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Richmond is holding a planning meeting for a section of Cutting Boulevard

Richmond is holding a community visioning meeting to discuss ideas for development along Cutting Boulevard between South 9th Street and Marina Way South from 6 to 8 p.m. April 29 in the multipurpose room at Nystrom Elementary School, 230 Harbour Way South. Light refreshments will be served.
The city and Opticos Design Inc. “will present a draft concept plan based on input received from previously developed documents and at the March 5 community meeting.”
The area in question covers about 5.5 blocks east of Interstate 580.
Details: 510-620-6828 or LaShonda White at lashonda_white@ci.richmond.ca.us.

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Richmond’s Making Waves Academy and partners provide thousands of free books

RICHMOND — Something special happened today in the yellow building tucked amid commercial space in the city’s Hilltop District.

While it’s true that special things happen every day at Making Waves Academy, a public charter school serving 600 middle and high school students, today’s events culminating in Literacy Night were on a different level.

The acclaimed charter school hosted a community assembly, book fair and evening events with local dignitaries to launch a new partnership with the My Very Own Library (MVOL) initiative and Scholastic books, who donated more than $30,000 in books to the student body.

“This is our first partnership outside of New Jersey, and we are happy to help build on the excitement and energy around literacy here,” said Shannon Boehmer, a spokeswoman for New Jersey After 3, a nonprofit created in 2004 to expand learning time through high-quality, cost-effective afterschool programs across urban, suburban and rural communities. 

More than 2,400 books were on display Wednesday, from popular titles like “Hunger Games” to classics like “To Kill a Mockingbird.” 

After a morning ”Kick-Off” ceremony, students entered the MVOL book fair to select three new books each. Students also got meet and get their books signed by award winning Children’s Author – Emma Clayton, who chatted with the students about being an author.

Making Waves was founded in 1989 by John Scully, a computer software executive, and the late Rev. Eugene Farlough, pastor of Sojourner Truth Presbyterian Church. That year, the program adopted 46 fifth-graders from two elementary schools in Richmond and proceeded to mentor them for eight years. In 1997, Making Waveswatched its first group graduate from high school. In 2001, the program expanded to schools in San Francisco.

Waves mentors its students, called Wave-Makers, by building upon skills learned in its middle school, high school, and college programs. All students are exposed to benefits such as nutrition education, cultural activities and health care assistance. To date, the program serves more than 1,000 in the Bay Area.

In an adiminstration room at the school, dozens of student-written letters were on display, addressed to Dimarea Young, a 19-year-old who was shot and killed in central Richmond earlier this month.

Later in the evening, MakingWavesAcademy hosted a Family Literacy Event, which included workshops and reading activities for parents and students.

Making Waves was founded in 1989 by John Scully, a computer software executive, and the late Rev. Eugene Farlough, pastor of Sojourner Truth Presbyterian Church. That year, the program adopted 46 fifth-graders from two elementary schools in Richmond and proceeded to mentor them for eight years. In 1997, Making Waveswatched its first group graduate from high school. In 2001, the program expanded to schools in San Francisco.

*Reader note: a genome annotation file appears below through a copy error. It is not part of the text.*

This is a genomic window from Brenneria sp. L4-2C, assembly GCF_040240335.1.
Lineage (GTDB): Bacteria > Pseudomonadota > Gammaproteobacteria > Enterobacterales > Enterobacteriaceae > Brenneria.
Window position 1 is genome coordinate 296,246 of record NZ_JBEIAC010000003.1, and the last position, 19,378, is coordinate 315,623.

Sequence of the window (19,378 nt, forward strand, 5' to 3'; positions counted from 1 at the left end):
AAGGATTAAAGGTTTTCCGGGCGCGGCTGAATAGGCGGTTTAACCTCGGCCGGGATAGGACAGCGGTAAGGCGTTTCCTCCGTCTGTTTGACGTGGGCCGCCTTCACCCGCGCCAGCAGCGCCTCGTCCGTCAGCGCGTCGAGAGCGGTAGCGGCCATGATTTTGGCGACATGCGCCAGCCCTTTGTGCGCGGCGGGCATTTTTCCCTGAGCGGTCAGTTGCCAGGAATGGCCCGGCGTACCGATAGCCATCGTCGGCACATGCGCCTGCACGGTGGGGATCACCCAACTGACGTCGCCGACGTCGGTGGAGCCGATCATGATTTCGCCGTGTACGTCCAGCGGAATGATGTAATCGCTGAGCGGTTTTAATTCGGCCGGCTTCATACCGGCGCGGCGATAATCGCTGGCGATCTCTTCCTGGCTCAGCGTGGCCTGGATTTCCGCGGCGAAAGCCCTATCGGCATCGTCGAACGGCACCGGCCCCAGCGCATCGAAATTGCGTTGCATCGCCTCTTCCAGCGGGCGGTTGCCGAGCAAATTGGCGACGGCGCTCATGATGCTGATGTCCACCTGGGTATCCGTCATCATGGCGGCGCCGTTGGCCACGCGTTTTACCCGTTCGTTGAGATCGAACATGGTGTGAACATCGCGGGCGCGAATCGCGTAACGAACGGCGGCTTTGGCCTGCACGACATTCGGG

The Contra Costa County Board of Education in 2007 approved Making Waves Education Program’s petition to open a school in Richmond’s Hilltop neighborhood.

Waves mentors its students, called Wave-Makers, by building on skills learned in its middle school, high school, and college programs. All students receive nutrition education, cultural activities and health care assistance. The principal, called “Head of School” in Making Waves parlance, is Irene St. Roseman.

The event was for 5th through 10th graders in the Making Waves Middle School. Richmond Mayor Gayle McLaughlin and Schools Superintendent Bruce Harter also attended.

 

More about the partners:

My Very Own Library (MVOL), proudly supported by the Family & Friends of the late, Anne Feeley (MVOL Originator), in partnership with NJ After 3, and Scholastic Book Fairs, is a literacy initiative aimed at increasing book ownership for thousands of students in Newark, NJ for the past two years. MVOL is proud to make its way across the country –on Wednesday, April 24, so that 600 students at Making Waves Academy in Richmond, California, will walk away with 4 FREE NEW BOOKS to take home to help build their own home libraries!

 

      

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1938: Rodeo time in El Sobrante, starring cowboy Montie Montana

A 1938 ad for the Contra Costa County Horse Show and Rodeo, starring famed cowboy and trick roper Montie Montana.

The organizers of the the Contra Costa County Horse Show and Rodeo at Castro Ranch in El Sobrante, a benefit for the county recreational summer camp, pulled out all the stops by featuring star cowboy attraction Montie Montana, the famed rope trick artist who had already started a movie career in Hollywood.
Montana’s acting credits include “The Man Who Shot Liberty Valance” (1962) and “The Man From Frisco,” a fictionalized story based on Henry J. Kaiser that was shot at the Kaiser Richmond shipyards in 1944.
Montana, who died in 1998, was well known for his rope stunts, with the most infamous coming when he roped Dwight Eisenhower during the 1953 presidential inauguration (below). According to his biography on imdb.com, the Secret Service was not happy about the stunt. At bottom is a video of Montana in the 1953 inaugural parade.